Weather, from hurricanes in the fall to freezes in the winter, can affect the availability of Florida spring produce. According to a Feb. 9, 2023, report, Estimated Agricultural Losses Resulting from Hurricane Ian, from the University of Florida/Institute of Food and Agricultural Sciences (UF/IFAS) Economic Impact Analysis Program, agricultural losses totaled $1.03 billion. Of this, vegetables and melons represented $204.6 million, non-citrus fruits $137.7 million and field and row crops $130.2 million.
The upside of the spring crop timing is that weather-related damage or shortages are either over or nearly over.
“We start planting in early September and plant every week until mid-to-late February,” says Adam Lytch, operations manager for the Raleigh, NC-headquartered L&M Cos., with farming operations in Florida.
The fall plantings proved challenging due to two hurricanes, he adds. When Hurricane Ian hit last September, the farm was planting peppers in the south and cukes and squash in central Florida, and the two latter crops were affected by wind. That crop has already been harvested and sold.
“In November, Hurricane Nicole in northeast Florida did more damage,” Lytch says. “By then we had 700 to 800 acres planted, compared to only 100 in September. The rain from Nicole, then the freeze in December, delayed our St. Patrick’s Day cabbage planting. Nice weather since has made up some of the time, but we won’t have as normal of a crop as in past years. Early to mid-April crops will be the first ‘normal’ production.”
Similarly, John Alderman, eastern sales manager for Duda Farm Fresh Foods Inc., in Oviedo, FL, says the company experienced a serious freeze in mid-December “that affected our availability of sweet corn until mid- to late-March. But volumes will return quickly with ‘post freeze’ plantings and will ramp up quickly in April.”
TOP SPRING CROPS
In the spring, Florida supplies the earliest domestic crop of tomatoes, peppers, strawberries, blueberries, sweet corn and watermelon. Florida also provides a steady supply of cabbage, potatoes, green beans and squash throughout the season.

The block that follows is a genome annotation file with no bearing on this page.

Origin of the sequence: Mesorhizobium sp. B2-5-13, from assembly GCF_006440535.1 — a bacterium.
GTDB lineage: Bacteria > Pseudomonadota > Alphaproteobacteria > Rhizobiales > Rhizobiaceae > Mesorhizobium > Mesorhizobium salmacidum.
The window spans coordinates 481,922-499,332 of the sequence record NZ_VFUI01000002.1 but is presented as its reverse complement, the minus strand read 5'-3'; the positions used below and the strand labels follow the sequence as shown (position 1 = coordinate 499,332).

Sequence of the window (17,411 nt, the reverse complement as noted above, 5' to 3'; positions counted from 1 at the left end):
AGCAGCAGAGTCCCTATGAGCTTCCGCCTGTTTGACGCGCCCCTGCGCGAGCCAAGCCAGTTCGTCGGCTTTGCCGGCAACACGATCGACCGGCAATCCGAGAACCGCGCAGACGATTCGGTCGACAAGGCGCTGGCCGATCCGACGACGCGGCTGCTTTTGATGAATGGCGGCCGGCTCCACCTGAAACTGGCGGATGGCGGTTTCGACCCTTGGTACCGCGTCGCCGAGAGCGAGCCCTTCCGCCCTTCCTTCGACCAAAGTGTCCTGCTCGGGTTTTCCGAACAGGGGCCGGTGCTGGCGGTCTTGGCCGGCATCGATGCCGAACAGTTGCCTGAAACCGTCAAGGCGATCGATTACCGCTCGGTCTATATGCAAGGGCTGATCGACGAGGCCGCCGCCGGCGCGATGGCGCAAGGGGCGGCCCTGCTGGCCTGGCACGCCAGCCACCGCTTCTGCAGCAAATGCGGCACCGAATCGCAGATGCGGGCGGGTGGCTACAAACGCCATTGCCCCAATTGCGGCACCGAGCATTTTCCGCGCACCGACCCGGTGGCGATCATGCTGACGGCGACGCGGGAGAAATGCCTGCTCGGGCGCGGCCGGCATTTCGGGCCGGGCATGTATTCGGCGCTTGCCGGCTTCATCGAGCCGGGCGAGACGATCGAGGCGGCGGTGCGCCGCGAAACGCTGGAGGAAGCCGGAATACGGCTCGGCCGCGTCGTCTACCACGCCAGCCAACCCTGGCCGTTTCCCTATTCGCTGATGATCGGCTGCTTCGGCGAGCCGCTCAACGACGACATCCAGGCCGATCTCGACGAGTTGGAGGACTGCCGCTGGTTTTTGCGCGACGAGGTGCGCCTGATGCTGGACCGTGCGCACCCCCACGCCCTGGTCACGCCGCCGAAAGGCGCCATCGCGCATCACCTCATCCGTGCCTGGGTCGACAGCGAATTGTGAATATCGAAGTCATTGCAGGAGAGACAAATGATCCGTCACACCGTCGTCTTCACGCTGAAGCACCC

TOMATOES. In 2020, Florida ranked first in the U.S. in the value of production for fresh market tomatoes, according to U.S. Department of Agriculture (USDA) National Agricultural Statistics Services (NASS) data.
“Field-grown tomatoes dominate the Florida deal,” says Weis-Buy’s Weisinger. “The state, through its public university system, is constantly working through research and development to create improved varieties with a longer shelf life that make Florida tomatoes a value buy. Plus, since Florida’s season hits its favorable peak just as shorts and bathing suit season starts in the greater U.S., it’s the perfect time to promote tomatoes for health and diet.”
WATERMELON. Like tomatoes, Florida ranked number one in the U.S. in 2020 in its production value of watermelon, according to USDA NASS statistics.
“Our Florida watermelon season typically starts around the second week of April. The soil and the spring temperatures produce a consistently high brix or sweet taste to the crop,” says Scott McDulin, vice president of marketing and retail sales for the H.C. Schmieding Produce Co. LLC, in West Palm Beach, FL.
Seedless watermelon rules, as does the popularity of 15- to 18-pounders.
“May is peak, with Memorial Day a big holiday for Florida watermelon. We ship everything in bins,” says David Waters, sales manager with Always Fresh Farms, LLC, in Plant City, FL.